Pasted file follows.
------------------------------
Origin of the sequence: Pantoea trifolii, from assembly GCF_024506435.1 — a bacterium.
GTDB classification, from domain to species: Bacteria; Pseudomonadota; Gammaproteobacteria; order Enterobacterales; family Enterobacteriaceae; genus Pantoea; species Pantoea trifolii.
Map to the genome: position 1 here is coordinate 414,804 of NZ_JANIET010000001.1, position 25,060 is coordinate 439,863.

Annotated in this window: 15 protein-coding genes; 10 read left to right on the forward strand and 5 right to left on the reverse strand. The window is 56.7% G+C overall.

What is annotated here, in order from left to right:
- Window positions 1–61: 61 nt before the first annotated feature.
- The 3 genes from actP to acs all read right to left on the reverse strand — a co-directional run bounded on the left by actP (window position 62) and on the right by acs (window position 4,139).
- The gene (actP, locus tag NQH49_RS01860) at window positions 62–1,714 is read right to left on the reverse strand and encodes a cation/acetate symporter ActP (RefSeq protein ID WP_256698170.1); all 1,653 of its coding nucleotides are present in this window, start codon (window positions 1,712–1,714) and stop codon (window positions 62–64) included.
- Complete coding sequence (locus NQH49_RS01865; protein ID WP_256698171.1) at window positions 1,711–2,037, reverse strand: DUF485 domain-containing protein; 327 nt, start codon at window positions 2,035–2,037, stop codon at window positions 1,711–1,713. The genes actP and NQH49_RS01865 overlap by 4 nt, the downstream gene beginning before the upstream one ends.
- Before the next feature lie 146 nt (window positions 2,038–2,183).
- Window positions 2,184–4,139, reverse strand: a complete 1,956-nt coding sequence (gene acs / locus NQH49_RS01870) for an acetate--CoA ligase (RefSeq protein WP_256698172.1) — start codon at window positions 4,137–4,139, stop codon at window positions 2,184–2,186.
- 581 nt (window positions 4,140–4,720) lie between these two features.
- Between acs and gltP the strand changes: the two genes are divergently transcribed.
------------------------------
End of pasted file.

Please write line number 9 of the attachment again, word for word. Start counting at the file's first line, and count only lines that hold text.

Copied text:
- Complete coding sequence (locus NQH49_RS01865; protein ID WP_256698171.1) at window positions 1,711–2,037, reverse strand: DUF485 domain-containing protein; 327 nt, start codon at window positions 2,035–2,037, stop codon at window positions 1,711–1,713. The genes actP and NQH49_RS01865 overlap by 4 nt, the downstream gene beginning before the upstream one ends.